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Monday, July 19, 1999 Published at 14:30 GMT 15:30 UK


Business: The Economy

China hints at devaluation

China's industries are vulnerable to foreign imports

The Chinese Government appears to be seriously weighing the possibility of devaluing its currency, the renminbi, for the first time.

China has stuck by its policy of maintaining a fixed link to the dollar during the two years of the Asian crisis, fearful that any move to devalue would touch off a further collapse of Asian currencies.


[ image: Zhu Rongji failed to get a trade deal with the US]
Zhu Rongji failed to get a trade deal with the US
But with the Asian economies now in recovery, attention is focusing on the heavy price China has had to pay for maintaining its international credibility.

Economic growth is slowing, exports are becoming uncompetitive, and soaring imports have put pressure on domestic manufacturers.

Articles have begun to appear in the Chinese press calling for a discussion of the economic merits of changing the exchange rate.

As the currency is still not traded freely, it would be up to the government to take that decision.

Dai Xianglong, the central bank governor, said that the currency's value should be determined by supply and demand, or the balance of payments - implying that a deteriorating balance of payments could lead to devaluation in the future.

That is in sharp contrast to his remarks earlier in the year, when both he and Prime Minister Zhu Rongji categorically ruled out any devaluation.

And an economist from China's development bank, Gao Jian, has gone further and published an article urging an exchange rate adjustment "at the appropriate time" to boost exports.

China still has $140bn in foreign exchange reserves. But its trade surplus has fallen by 64% so far this year as a result of the strong currency.

Companies suffer

The high exchange rate has hurt exporters by some $8.7bn (£5.6bn), according to estimates by a Chinese government think tank.

For instance, a Daewoo factory in Yantai that makes excavators is unable to export any of its diggers this year as they have become uncompetitive with those made in Korea.

But domestic producers are suffering too.

Imports rose by 16.6% in the first half of 1999, and the highly competitive import prices pushed down overall prices in China by 3.2% this year.

The price deflation is weakening demand, slowing growth, and hurting company profits.

Last week the government was forced to announce further measures to boost growth.

"Cheap imports are one important cause of deflation. Lowering the exchange rate would help deal with that," said one official.

Senior officials are due to gather at Beidaihe later this month to discuss economic policy.

Costs of devaluation

Although devaluation would benefit domestic Chinese companies, there are other problems that might make China reluctant to go down that route.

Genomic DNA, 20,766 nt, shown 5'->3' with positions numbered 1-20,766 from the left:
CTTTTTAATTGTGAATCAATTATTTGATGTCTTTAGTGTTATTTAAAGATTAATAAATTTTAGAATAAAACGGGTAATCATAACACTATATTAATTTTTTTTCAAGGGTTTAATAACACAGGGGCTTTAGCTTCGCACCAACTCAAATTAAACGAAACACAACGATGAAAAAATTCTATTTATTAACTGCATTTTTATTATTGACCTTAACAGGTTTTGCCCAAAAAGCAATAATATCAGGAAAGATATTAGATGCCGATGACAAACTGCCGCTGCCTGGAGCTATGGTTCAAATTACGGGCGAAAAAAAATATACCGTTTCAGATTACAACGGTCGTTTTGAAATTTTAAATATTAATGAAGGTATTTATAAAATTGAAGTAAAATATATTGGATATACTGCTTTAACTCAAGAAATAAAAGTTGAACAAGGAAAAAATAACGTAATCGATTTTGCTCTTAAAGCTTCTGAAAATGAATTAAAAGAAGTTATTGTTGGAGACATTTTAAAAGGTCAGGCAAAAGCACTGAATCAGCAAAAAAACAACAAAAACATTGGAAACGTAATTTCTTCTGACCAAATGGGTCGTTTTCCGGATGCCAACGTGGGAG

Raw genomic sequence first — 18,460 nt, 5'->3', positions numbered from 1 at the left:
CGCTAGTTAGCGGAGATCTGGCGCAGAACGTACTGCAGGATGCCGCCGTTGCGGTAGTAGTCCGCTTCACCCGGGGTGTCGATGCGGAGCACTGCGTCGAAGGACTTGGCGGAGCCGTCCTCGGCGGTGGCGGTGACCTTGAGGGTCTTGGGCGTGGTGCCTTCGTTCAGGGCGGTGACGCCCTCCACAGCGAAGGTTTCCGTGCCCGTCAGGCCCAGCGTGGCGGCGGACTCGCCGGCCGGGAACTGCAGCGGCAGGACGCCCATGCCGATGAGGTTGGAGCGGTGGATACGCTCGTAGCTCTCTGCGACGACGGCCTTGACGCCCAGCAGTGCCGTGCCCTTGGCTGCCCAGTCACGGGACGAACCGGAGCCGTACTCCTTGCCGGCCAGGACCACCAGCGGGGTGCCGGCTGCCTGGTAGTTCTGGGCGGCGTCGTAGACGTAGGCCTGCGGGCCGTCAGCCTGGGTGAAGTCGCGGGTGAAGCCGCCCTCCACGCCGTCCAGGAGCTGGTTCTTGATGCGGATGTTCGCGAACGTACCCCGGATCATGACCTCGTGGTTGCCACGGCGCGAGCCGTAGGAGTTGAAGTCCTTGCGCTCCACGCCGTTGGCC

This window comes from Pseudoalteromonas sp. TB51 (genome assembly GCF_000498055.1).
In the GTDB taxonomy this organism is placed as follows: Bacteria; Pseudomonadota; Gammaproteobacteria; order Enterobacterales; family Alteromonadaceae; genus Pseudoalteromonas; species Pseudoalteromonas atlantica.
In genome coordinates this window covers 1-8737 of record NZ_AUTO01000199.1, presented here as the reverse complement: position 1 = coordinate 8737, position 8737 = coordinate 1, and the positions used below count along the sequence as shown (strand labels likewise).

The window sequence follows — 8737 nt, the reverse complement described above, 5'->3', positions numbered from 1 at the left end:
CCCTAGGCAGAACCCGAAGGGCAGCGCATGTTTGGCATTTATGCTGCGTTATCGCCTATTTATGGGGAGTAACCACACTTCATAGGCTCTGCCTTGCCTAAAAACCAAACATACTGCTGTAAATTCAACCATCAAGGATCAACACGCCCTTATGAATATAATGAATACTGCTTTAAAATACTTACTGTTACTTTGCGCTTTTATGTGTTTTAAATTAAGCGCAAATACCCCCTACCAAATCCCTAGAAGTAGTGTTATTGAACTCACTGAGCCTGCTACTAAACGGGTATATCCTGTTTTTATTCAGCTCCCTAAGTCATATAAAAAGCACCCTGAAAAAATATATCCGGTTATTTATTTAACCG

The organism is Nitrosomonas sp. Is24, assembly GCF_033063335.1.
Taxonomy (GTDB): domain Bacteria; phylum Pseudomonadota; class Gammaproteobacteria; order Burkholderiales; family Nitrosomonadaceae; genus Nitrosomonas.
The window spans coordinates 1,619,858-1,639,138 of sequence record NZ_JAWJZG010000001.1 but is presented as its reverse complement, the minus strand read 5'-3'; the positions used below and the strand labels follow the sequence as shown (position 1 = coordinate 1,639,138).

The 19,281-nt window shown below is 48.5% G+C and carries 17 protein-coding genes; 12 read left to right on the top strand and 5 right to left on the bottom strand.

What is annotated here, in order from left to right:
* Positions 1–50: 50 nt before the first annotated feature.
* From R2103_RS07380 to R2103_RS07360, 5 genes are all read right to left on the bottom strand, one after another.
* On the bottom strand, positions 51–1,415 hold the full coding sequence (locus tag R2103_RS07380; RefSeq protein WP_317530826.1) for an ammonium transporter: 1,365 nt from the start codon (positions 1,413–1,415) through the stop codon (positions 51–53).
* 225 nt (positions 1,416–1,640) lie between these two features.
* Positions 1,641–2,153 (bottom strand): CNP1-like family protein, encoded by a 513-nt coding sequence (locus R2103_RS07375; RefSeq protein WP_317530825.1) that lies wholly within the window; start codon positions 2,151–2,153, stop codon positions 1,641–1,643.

A stable currency has been one of the main attractions for foreign investors, who do not have to worry that their investments could become less valuable.

It has also helped protect China's shaky banking system, with some $160bn in foreign borrowings, from the possibility of default. A weaker currency would mean that it would become more expensive to service that foreign debt.

The Hong Kong dollar is also pegged to the US dollar, a link considered important for investment in the former British colony. Last August the government of Hong Kong spent $10bn buying shares indirectly supporting the currency. A devaluation of the Chinese currency could threaten stability in Hong Kong.

The currency peg was also considered important in convincing the West that China was willing to play a positive role in the international economic system, as part of its plan for closer integration with international trade and financial institutions.

Now, however, those plans are stalled.

Trade talks on hold

The troubles of China's manufacturing sector have made negotiations with the World Trade Organisation more difficult. China has long sought membership of the WTO, and appeared close to a deal with the United States on market-opening measures in April.

But since then, China has refused to re-enter negotiations until it has received a full apology for the bombing of its Belgrade embassy by NATO warplanes.

And internal opposition to making more concessions to the West on trade appears to be growing.

Chinese negotiators have begun to stress that any opening-up would be gradual and subject to considerable safeguards.

"Some people also say that joining the WTO means matching international price levels and the large-scale influx of foreign goods into the Chinese market," said Vice Foreign Trade Minister Long Yongtu. "This problem does not exist."





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